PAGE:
Interior decorators have known for a long time that adding a plant to a room makes it feel more welcoming and comfortable. This is why houseplants are such a common sight in businesses and doctors' offices.
Softening a space is far from the only benefit houseplants have to offer. This guide can help older adults decide whether adding a few plants to their homes is right for them.
While plants don't remove dust and allergens the way a high-quality air purifier can, there are several species that are known to improve the air.
A good example is the snake plant, one of the most popular and easy to care for houseplants. Also dubbed mother-in-law's tongue, it can help scrub toxins from the air, according to research. The upright leaves also absorb carbon dioxide and release oxygen at night, making them a nice addition to bedrooms.
Other air-cleaning plants seniors may wish to consider include spider plants, peace lilies, philodendrons, ferns and palms.
Many houseplants naturally increase humidity levels in the air around them, so if seniors struggle with the dry desert climate here in Phoenix, AZ, including a few potted plants in their patio home may help provide relief.
In addition to expelling humidity through their leaves, plants also bring water into the environment through the moist soil in their pots. Some plants require frequent misting to keep their leaves healthy, and some can even be grown directly in containers of water.
Putting vases containing houseplants in warm, sunny areas increases evaporation rates, so a particularly dry room may benefit from this type of growing method.
Several of the plants that can be grown in water also flower or have interesting leaves, which lets them double as lovely centerpieces. The most important thing to remember is to keep the roots clean and healthy through regular water changes and rinses.
Tending to houseplants is a good source of activity for older adults. Watering the plants requires individuals to walk between a sink and the pots, and seniors have to use their muscles to lift and carry small containers.
Plants that require misting are good for hand dexterity and strength due to the need to repeatedly pull the trigger on a spray bottle. Similarly, bonsai trees and vines can be pruned regularly to maintain their shape, so seniors can flex their fingers while using clipping shears.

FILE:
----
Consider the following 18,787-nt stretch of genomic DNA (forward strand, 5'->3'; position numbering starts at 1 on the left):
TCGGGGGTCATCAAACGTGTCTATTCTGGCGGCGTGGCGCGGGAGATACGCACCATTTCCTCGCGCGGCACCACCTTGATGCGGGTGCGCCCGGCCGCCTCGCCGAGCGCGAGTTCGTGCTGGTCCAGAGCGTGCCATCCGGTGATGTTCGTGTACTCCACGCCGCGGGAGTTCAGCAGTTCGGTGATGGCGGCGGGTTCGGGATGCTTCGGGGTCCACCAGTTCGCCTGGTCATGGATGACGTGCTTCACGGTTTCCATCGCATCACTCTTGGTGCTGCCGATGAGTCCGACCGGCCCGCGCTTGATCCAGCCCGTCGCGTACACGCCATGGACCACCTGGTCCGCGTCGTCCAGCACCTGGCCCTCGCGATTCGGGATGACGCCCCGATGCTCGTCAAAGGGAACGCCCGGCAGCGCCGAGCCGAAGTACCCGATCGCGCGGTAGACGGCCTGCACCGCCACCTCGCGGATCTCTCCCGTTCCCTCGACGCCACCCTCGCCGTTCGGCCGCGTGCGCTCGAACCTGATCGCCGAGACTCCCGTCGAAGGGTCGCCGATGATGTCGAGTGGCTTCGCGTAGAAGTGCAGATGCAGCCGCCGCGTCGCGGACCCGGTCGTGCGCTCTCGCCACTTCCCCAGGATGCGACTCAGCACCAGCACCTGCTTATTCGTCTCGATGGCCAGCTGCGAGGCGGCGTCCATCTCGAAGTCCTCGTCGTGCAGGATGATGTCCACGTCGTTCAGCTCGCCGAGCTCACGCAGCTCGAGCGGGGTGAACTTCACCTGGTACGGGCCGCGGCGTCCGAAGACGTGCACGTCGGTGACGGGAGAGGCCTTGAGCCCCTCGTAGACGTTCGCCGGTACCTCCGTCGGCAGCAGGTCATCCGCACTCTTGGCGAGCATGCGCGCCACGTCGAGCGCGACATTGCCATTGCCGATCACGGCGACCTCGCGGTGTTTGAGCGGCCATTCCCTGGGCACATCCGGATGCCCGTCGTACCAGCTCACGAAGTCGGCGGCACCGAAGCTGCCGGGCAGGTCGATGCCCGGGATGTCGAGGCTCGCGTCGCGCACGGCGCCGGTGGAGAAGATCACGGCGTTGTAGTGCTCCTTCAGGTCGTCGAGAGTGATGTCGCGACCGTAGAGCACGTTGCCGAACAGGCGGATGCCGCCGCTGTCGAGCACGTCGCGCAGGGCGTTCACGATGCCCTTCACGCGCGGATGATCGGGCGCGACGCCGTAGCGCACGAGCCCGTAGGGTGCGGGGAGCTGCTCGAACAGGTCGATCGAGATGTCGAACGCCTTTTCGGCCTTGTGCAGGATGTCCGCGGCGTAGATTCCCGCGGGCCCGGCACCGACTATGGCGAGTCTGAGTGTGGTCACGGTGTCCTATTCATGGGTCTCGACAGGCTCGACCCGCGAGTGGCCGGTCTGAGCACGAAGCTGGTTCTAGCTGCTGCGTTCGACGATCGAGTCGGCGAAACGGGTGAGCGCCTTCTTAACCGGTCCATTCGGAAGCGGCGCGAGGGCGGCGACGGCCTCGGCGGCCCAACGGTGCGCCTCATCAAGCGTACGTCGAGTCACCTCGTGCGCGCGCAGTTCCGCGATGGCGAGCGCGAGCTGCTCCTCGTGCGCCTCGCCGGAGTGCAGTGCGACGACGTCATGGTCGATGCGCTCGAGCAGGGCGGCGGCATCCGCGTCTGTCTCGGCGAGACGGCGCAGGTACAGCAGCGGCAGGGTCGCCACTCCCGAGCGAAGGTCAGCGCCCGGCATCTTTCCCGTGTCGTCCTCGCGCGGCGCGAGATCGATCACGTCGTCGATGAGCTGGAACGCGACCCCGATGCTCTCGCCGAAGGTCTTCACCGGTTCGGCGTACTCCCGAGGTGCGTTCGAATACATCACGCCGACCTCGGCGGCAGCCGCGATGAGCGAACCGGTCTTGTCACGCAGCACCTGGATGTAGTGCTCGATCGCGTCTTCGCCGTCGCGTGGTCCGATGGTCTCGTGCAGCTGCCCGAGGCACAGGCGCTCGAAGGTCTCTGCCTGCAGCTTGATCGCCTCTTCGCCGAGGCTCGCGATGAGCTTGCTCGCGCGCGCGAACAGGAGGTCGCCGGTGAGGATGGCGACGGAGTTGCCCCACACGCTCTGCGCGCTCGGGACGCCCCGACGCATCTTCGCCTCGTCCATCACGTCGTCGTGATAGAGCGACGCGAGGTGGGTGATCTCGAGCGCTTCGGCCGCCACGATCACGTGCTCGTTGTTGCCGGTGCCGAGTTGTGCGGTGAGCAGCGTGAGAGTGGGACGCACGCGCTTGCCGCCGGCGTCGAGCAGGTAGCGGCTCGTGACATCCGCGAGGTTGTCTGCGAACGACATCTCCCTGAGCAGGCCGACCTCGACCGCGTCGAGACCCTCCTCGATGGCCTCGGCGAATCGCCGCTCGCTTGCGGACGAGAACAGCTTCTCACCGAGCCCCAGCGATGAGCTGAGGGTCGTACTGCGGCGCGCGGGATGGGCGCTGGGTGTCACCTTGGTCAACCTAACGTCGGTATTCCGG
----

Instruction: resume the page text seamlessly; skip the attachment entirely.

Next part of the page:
As with any hobby, keeping houseplants offers seniors the opportunity to learn and memorize new things, which is great for mental engagement. Plants also provide purposeful activity, especially for varieties that require specialized attention and care.
Spending time outside in nature is well-known in the scientific and medical fields to reduce feelings of stress and depression while increasing overall happiness and comfort.
Gardening is a great hobby for older adults, and it can improve mental and physical wellness. However, the positive effects don't have to stop when seniors head inside. Indoor herb gardens, flowers and houseplants are great ways to enhance homes with the benefits of nature. Bringing greenery indoors also adds beautiful live decorations to spaces, which can further boost pleasure and enjoyment.
As with any decoration, plants and their containers come in a massive array of styles and colors, so older adults can easily customize their choices to suit their taste and preexisting furnishings in their independent living garden home here in North Phoenix.
With all their benefits, houseplants seem like the perfect addition to any home, but they do have disadvantages that older adults should note.
Many types of houseplants are toxic and can be dangerous for pets or small children who may play with them or try to eat them. For seniors who have pets or very young grandchildren, it may be necessary to skip certain houseplants or keep them in high, out-of-the-way locations.
Sap from certain houseplants can trigger skin irritation and rashes. Caring for the plants, especially pruning and cleaning them, can cause exposure to the sap, so it's important to research varieties before purchasing them to learn about potential problems.
Flowering houseplants can trigger hay fever just as easily as their outdoor cousins. For seniors with allergies, it may be best to avoid plants that can bloom and pick ones with colorful foliage instead.
Because plants naturally raise humidity levels, they can potentially trigger mold in their soil and the room around them. Watering accidents, leaking pots and constant misting can also cause damage and mold issues on furnishings, window ledges and shelves, so seniors should keep surfaces clean and dry.
Seniors who want to reap the benefits of caring for houseplants can talk with local plant nurseries and home improvement stores for tips on the best varieties for their homes and lifestyles. They can also look into cat grass, African violets and other pet-safe options if they own an animal companion and hardy species such as cactus and pothos if they want to save time.
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